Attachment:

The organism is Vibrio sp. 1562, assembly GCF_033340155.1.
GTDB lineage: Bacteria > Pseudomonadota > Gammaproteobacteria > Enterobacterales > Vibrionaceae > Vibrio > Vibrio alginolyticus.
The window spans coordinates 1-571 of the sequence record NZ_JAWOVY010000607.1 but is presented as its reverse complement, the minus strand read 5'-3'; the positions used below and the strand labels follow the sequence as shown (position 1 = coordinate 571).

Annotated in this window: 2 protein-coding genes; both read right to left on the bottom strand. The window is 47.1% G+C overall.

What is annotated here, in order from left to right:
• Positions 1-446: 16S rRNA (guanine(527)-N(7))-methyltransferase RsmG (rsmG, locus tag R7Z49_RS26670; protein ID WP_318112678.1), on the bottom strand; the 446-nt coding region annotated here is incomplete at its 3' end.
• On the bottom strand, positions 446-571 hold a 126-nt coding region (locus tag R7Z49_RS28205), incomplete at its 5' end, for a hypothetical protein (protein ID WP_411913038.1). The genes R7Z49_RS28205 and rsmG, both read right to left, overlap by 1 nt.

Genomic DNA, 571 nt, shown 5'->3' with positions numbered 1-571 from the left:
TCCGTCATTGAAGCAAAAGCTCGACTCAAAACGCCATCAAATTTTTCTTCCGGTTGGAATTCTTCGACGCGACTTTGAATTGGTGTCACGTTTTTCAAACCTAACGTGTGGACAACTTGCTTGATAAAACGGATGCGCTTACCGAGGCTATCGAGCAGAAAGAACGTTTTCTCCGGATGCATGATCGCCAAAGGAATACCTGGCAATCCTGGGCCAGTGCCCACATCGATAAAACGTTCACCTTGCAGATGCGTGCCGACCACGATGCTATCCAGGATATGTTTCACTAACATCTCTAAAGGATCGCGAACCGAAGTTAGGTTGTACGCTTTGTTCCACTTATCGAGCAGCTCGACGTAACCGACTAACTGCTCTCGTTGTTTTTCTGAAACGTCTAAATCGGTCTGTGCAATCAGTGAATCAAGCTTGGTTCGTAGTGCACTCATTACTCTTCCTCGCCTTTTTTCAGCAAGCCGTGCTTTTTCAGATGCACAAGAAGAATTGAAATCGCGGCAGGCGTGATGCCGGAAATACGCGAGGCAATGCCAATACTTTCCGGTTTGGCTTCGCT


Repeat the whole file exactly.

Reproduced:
The organism is Vibrio sp. 1562, assembly GCF_033340155.1.
GTDB lineage: Bacteria > Pseudomonadota > Gammaproteobacteria > Enterobacterales > Vibrionaceae > Vibrio > Vibrio alginolyticus.
The window spans coordinates 1-571 of the sequence record NZ_JAWOVY010000607.1 but is presented as its reverse complement, the minus strand read 5'-3'; the positions used below and the strand labels follow the sequence as shown (position 1 = coordinate 571).

Annotated in this window: 2 protein-coding genes; both read right to left on the bottom strand. The window is 47.1% G+C overall.

What is annotated here, in order from left to right:
• Positions 1-446: 16S rRNA (guanine(527)-N(7))-methyltransferase RsmG (rsmG, locus tag R7Z49_RS26670; protein ID WP_318112678.1), on the bottom strand; the 446-nt coding region annotated here is incomplete at its 3' end.
• On the bottom strand, positions 446-571 hold a 126-nt coding region (locus tag R7Z49_RS28205), incomplete at its 5' end, for a hypothetical protein (protein ID WP_411913038.1). The genes R7Z49_RS28205 and rsmG, both read right to left, overlap by 1 nt.

Genomic DNA, 571 nt, shown 5'->3' with positions numbered 1-571 from the left:
TCCGTCATTGAAGCAAAAGCTCGACTCAAAACGCCATCAAATTTTTCTTCCGGTTGGAATTCTTCGACGCGACTTTGAATTGGTGTCACGTTTTTCAAACCTAACGTGTGGACAACTTGCTTGATAAAACGGATGCGCTTACCGAGGCTATCGAGCAGAAAGAACGTTTTCTCCGGATGCATGATCGCCAAAGGAATACCTGGCAATCCTGGGCCAGTGCCCACATCGATAAAACGTTCACCTTGCAGATGCGTGCCGACCACGATGCTATCCAGGATATGTTTCACTAACATCTCTAAAGGATCGCGAACCGAAGTTAGGTTGTACGCTTTGTTCCACTTATCGAGCAGCTCGACGTAACCGACTAACTGCTCTCGTTGTTTTTCTGAAACGTCTAAATCGGTCTGTGCAATCAGTGAATCAAGCTTGGTTCGTAGTGCACTCATTACTCTTCCTCGCCTTTTTTCAGCAAGCCGTGCTTTTTCAGATGCACAAGAAGAATTGAAATCGCGGCAGGCGTGATGCCGGAAATACGCGAGGCAATGCCAATACTTTCCGGTTTGGCTTCGCT